This third verse leads us in expressing one of the wonders of our faith, namely that Son of God humbled himself even to the point of death on a Roman cross in order to save sinners. Following the lead of Philippians 2, we praise Jesus for faithfully living the life we never could and dying the death we deserved in order to reconcile us to God, or to put it more simply, to save us. The name Jesus literally means “he saves,” and in this third verse we praise our Savior for bearing that name faithfully to the last, and later bringing it back victorious, when from death he passed. The Son of God bore the name Jesus, and he bears it still!
In your hearts enthrone him; there let him subdue
all that is not holy, all that is not true:
crown him as your Captain in temptation's hour:
let his will enfold you in its light and pow'r.
Here in verse 4 the spotlight turns and focuses upon us. Given who Jesus is, we remind ourselves of the call of his gospel. Caroline Noel, the hymnwriter, leads us in doing so by summarizing in her own words the various calls in the New Testament to honor and serve Jesus Christ. For instance, the apostle Peter exhorts his readers in 1 Peter 3:15, “in your hearts honor Christ the Lord as holy,” meaning to fear him above all others, to acknowledge his lordship. In that light, Caroline Noel rightly leads us to exhort ourselves and each other to enthrone him in our hearts and to crown him as our Captain in temptation’s hour.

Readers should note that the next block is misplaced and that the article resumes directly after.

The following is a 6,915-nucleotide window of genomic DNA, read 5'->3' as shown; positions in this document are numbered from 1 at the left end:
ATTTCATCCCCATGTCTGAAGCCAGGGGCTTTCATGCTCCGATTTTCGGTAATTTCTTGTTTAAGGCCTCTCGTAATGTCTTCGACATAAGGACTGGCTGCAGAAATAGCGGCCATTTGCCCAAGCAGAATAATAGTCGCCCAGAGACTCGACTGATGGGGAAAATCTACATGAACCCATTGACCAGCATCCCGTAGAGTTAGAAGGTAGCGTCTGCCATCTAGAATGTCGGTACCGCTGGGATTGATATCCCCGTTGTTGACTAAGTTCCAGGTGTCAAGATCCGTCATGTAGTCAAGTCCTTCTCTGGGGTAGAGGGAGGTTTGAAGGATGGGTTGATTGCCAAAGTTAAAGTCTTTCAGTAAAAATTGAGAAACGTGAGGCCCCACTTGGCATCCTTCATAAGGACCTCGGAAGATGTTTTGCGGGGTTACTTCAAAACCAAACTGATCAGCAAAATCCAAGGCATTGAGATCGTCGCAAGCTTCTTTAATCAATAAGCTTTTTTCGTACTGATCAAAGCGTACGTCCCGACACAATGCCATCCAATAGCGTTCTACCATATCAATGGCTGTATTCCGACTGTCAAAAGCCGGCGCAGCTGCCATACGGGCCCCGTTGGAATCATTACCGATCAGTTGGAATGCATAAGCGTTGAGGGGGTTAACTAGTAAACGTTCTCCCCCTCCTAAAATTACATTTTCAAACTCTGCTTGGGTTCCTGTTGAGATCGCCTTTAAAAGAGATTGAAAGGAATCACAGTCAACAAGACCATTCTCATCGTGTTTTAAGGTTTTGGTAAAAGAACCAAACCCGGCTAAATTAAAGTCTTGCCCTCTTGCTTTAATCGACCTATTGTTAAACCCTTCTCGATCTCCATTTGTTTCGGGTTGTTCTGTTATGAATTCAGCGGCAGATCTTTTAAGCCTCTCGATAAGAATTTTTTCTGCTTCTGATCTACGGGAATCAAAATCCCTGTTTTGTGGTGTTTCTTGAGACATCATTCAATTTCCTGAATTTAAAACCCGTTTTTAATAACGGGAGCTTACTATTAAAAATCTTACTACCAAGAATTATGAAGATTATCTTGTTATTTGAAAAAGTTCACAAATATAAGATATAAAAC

Listen to this call as you sing this verse. Whether you have long believed in Jesus Christ or have yet to do so, this call of the gospel is for each of us, all throughout our lives.
Brothers, this Lord Jesus shall return again,
with his Father's glory, with his angel train;
for all wreaths of empire meet upon his brow,
and our hearts confess him King of glory now.
Moments after Jesus ascended into heaven, two angels appeared to the disciples and said, “Men of Galilee, why do you stand looking into heaven? This Jesus, who was taken up from you into heaven, will come in the same way as you saw him go into heaven” (Acts 1:11). We wrap up our song by reminding ourselves and each other (male and female) of that glorious hope. Our Lord Jesus shall return again, and with glory that we can scarcely imagine! Why will he be that glorious? Because all the wreaths of empire meet upon his brow, meaning he is King, mighty and victorious. Thus our hearts confess him King of glory now. Does yours?